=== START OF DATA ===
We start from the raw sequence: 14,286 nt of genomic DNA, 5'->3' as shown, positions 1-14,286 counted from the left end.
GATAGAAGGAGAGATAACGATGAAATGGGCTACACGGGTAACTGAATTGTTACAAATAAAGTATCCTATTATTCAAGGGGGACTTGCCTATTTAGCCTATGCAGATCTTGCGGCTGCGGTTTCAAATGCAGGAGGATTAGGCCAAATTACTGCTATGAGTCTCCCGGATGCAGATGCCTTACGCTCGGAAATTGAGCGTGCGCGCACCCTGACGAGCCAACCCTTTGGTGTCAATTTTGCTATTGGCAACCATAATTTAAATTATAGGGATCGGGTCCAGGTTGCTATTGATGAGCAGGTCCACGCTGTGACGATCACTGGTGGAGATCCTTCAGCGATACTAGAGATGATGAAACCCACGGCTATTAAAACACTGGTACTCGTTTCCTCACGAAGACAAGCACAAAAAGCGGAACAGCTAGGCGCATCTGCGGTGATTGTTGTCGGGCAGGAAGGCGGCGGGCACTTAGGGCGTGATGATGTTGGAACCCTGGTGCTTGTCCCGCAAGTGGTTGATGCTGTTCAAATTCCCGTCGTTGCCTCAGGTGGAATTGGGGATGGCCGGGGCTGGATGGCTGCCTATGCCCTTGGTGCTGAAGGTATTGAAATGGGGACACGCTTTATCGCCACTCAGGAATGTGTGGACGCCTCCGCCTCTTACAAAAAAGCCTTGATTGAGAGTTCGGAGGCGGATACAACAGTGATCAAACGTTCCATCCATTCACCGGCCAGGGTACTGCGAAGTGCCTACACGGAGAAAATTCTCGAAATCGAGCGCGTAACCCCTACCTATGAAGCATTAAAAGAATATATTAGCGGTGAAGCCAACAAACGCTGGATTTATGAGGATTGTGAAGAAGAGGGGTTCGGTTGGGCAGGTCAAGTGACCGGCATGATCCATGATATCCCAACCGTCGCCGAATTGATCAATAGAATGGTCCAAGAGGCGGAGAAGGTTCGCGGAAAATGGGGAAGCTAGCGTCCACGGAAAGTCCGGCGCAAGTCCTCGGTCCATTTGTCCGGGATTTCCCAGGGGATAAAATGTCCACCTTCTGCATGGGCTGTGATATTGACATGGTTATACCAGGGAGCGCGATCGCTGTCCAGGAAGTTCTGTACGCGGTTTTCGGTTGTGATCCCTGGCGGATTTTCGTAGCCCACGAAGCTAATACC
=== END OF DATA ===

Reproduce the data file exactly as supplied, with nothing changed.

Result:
We start from the raw sequence: 14,286 nt of genomic DNA, 5'->3' as shown, positions 1-14,286 counted from the left end.
GATAGAAGGAGAGATAACGATGAAATGGGCTACACGGGTAACTGAATTGTTACAAATAAAGTATCCTATTATTCAAGGGGGACTTGCCTATTTAGCCTATGCAGATCTTGCGGCTGCGGTTTCAAATGCAGGAGGATTAGGCCAAATTACTGCTATGAGTCTCCCGGATGCAGATGCCTTACGCTCGGAAATTGAGCGTGCGCGCACCCTGACGAGCCAACCCTTTGGTGTCAATTTTGCTATTGGCAACCATAATTTAAATTATAGGGATCGGGTCCAGGTTGCTATTGATGAGCAGGTCCACGCTGTGACGATCACTGGTGGAGATCCTTCAGCGATACTAGAGATGATGAAACCCACGGCTATTAAAACACTGGTACTCGTTTCCTCACGAAGACAAGCACAAAAAGCGGAACAGCTAGGCGCATCTGCGGTGATTGTTGTCGGGCAGGAAGGCGGCGGGCACTTAGGGCGTGATGATGTTGGAACCCTGGTGCTTGTCCCGCAAGTGGTTGATGCTGTTCAAATTCCCGTCGTTGCCTCAGGTGGAATTGGGGATGGCCGGGGCTGGATGGCTGCCTATGCCCTTGGTGCTGAAGGTATTGAAATGGGGACACGCTTTATCGCCACTCAGGAATGTGTGGACGCCTCCGCCTCTTACAAAAAAGCCTTGATTGAGAGTTCGGAGGCGGATACAACAGTGATCAAACGTTCCATCCATTCACCGGCCAGGGTACTGCGAAGTGCCTACACGGAGAAAATTCTCGAAATCGAGCGCGTAACCCCTACCTATGAAGCATTAAAAGAATATATTAGCGGTGAAGCCAACAAACGCTGGATTTATGAGGATTGTGAAGAAGAGGGGTTCGGTTGGGCAGGTCAAGTGACCGGCATGATCCATGATATCCCAACCGTCGCCGAATTGATCAATAGAATGGTCCAAGAGGCGGAGAAGGTTCGCGGAAAATGGGGAAGCTAGCGTCCACGGAAAGTCCGGCGCAAGTCCTCGGTCCATTTGTCCGGGATTTCCCAGGGGATAAAATGTCCACCTTCTGCATGGGCTGTGATATTGACATGGTTATACCAGGGAGCGCGATCGCTGTCCAGGAAGTTCTGTACGCGGTTTTCGGTTGTGATCCCTGGCGGATTTTCGTAGCCCACGAAGCTAATACC